The tangle of incompatible standards for cellular, wireless, or mobile phones in the world is similar to the jumble of conflicting television standards around the globe (NTS, PAL, SECAM) only worse. At least with TV standards, the entire country is under one system. In the US alone, there are dozens of incompatible mobile phone systems. In Europe the situation is better, but the Europeans and much of the world have gone one way in cell phone technology, while North Americans have largely gone another.
In Europe the GSM (Global System for Mobile communications) digital mobile phone system is used for German Handys and digital cell phones across most of the continent. Germany has four main competing digital phone standards: D1, D2, E2, and e-plus (all are GSM). In the Americas, the wireless phone situation is much more tangled. There are several different major digital systems. To really understand it all, you need to know terms like CDMA, TDMA, PCS, and other tech abbreviations.
Attempts to achieve a world-wide mobile phone standard have been thwarted by competing technology companies and political interests — even resulting in a dispute between the US and Europe over a universal mobile telephone standard. Europe has largely achieved digital wireless standardization already with the GSM system, while the US and Canada have incompatible digital networks run by competing operators using either CDMA (code division) or TDMA (time division) technology. But there is now a growing trend towards GSM in the US by Cingular and other vendors. GSM wireless systems also exist in the US (T-Mobile and Cingular), but they use a different frequency band than the European GSM systems.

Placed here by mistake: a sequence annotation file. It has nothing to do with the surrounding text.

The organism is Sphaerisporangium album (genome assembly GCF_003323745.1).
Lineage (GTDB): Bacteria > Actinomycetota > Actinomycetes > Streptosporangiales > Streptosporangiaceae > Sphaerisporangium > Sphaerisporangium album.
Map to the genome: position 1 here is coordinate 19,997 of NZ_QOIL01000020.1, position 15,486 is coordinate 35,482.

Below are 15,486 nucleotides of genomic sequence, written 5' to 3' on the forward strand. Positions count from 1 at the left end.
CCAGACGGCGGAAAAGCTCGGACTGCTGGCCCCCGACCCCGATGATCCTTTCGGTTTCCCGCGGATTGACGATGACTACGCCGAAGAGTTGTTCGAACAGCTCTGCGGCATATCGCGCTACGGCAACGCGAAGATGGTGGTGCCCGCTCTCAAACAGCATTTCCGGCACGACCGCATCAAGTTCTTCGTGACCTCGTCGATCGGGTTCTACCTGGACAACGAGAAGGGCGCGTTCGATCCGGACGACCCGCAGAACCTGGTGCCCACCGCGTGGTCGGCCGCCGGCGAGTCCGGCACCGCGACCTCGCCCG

To see the true worldwide dominance of GSM, just look at these figures (number of subscribers):
- GSM: 331.5 million* (130 countries in Europe, Asia, Africa, etc.)
- CDMA: 67.1 million (US, Canada, S. Korea)
- PDC: 48.2 million
TDMA: 47.8 million (US, Canada)
*Includes 900, 1800 and 1900 GSM systems
Sources: Wall Street Journal, GSM World, EMC World Cellular Database Quarterly. As of mid-2000.
This means that GSM has more users worldwide than all the other digital wireless systems combined. It also means that your US mobile phone is useless in most other parts of the world. But see below...
For North Americans going to German-speaking Europe or vice versa, there are several possible solutions to the Handy dilemma:
1 Rent a GSM cell phone during your trip to Europe. Nextel, Cingular and several other companies rent out GSM wireless phones on a short term basis. Using a SIM card in a rental even allows you to use your home mobile phone number in Germany. But renting may be more expensive than buying—especially for long-term rentals. Even though they have come down somewhat, the per-minute charges are higher also, because even a local call in Europe is a long distance call on an Cingular or Nextel phone. Rental phones also tend to be “locked” so that they can not be used with other (German, European) SIM chips.